Have We Turned the Tide on Childhood Obesity?
Posted March 04, 2014 by Shikha Anand, MD, MPH
If you’ve read anything about obesity in the lay press over the past week, you already know that there has been a decline in the prevalence of obesity in American preschoolers. The CDC’s latest National Health and Nutrition Examination Survey (NHANES) data, published in the Feb. 26 issue of the Journal of the American Medical Association, show a significant decline in obesity among children aged 2 to 5 years. Obesity prevalence for this age group went from nearly 14 percent in 2003-2004 to just over 8 percent in 2011-2012. This information has been rippling throughout the press this week, with headlines like “U.S. Childhood Obesity Rates Fall 40% in Decade.”
For me, this news is both exhilarating and anxiety provoking. On one hand I have been working throughout that period alongside countless others to achieve a population decrease in body mass index (BMI) and the news that the day may have finally come for one segment of the pediatric population is incredibly encouraging. On the other hand, the rate is still 8.1 percent, as compared to 4.1 percent in the 1971-1974 NHANES cohort, and celebrating too early could distract from the fact that there is so much more work to be done, especially for our most vulnerable children.
The first question that crossed my mind when the news first landed in my inbox is whether the tide has really turned. Experts agree that the sampling methodologies in NHANES are robust and the data are valid. The pressing questions are (a) whether we are really seeing a trend and (b) whether that trend applies to the most vulnerable children.
There are two ways in which I think about data like this. The first is with a gut check—does this jive with what I see in my Community Health Center patients? Although I am not sure that my observation techniques are sensitive enough to see a change from 12 percent in the last cohort to 8 percent in this one, it does seem like recent changes in WIC, SNAP and childcare settings, among others, have made families in my clinic more aware of the impact of healthy eating and active living on the weight and health of their children. And when I saw an obese 2-year-old child this week, I actually thought to myself that I had not seen an obese preschooler in at least a few clinic sessions—certainly a change from five years ago. So is it possible that the tide has turned for preschoolers based on my clinical experience with an underserved urban population? I think so.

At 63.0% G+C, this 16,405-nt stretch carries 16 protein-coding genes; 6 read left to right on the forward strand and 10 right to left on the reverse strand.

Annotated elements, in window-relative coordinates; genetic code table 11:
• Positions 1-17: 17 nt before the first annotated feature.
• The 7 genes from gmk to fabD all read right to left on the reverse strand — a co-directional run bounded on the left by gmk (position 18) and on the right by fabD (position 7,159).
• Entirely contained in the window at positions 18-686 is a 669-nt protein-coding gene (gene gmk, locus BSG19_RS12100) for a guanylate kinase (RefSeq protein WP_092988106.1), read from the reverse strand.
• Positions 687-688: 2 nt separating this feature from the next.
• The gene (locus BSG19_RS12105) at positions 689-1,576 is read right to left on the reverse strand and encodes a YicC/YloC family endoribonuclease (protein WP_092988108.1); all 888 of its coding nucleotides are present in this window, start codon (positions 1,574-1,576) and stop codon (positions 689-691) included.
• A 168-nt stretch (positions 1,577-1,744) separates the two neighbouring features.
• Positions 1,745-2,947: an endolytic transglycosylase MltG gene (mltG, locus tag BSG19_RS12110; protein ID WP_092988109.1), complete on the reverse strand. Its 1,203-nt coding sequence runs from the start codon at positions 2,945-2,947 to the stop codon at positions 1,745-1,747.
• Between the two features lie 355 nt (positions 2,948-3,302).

But I would be hard pressed to claim that my clinical experience is sufficient to validate public health trends. So I did what improvement junkies do. I went back to the numbers. The most recent data stratified by race and ethnicity has not yet been made available so I was only able to look for a trend among all preschoolers. I plotted the NHANES data from 1999 to 2012 using CDC data to determine if there really is a trend, creating a graph of obesity prevalence over time, what is known in quality improvement as a run chart.
A run chart (PDF) is designed for the early detection signals of improvement over time through recognition of non-random patterns in the data. The first possible pattern is a “shift,” defined as six or more successive points that are all above or below the median, which in this case is 10.6 percent. If our recent changes in policy and practice had caused a shift beginning in 2005-2006, we would see that the next six points fall below the median. But in fact, the four points from the 2005 cohort to the 2011 cohort alternate between being above and below the median, indicating we don’t have enough data to see a shift and that we don’t appear to be on our way to one just yet. We can also look for a “trend,” defined as five or more consecutive points that are either ascending or descending. Similar to the case of the shift, we neither have enough data points, nor do we have indication that we are on our way to a trend. So despite the change in prevalence, it is challenging to use the data to either establish a new, lower baseline prevalence or to attribute the decrease to the changes we have made to the environments of preschoolers.
So where does that leave me? Trend or no trend, this news means thousands and thousands fewer preschoolers are obese in 2011-2012 vs. 2003-2004 and this fact will have an enormous impact on our health resources and outcomes as they mature. And these data give us hope that sustainable improvement could be just around the corner. In any case, we must continue to invest heavily in activities and policies that promote healthy weight to create a change in prevalence that will persist over time. If nothing else, this is a moment to pause, applaud all of the wonderful changes we have made to date, and energize ourselves for the long road ahead—to the day when we have reversed the trend for ALL Americans, regardless of age, race, or class.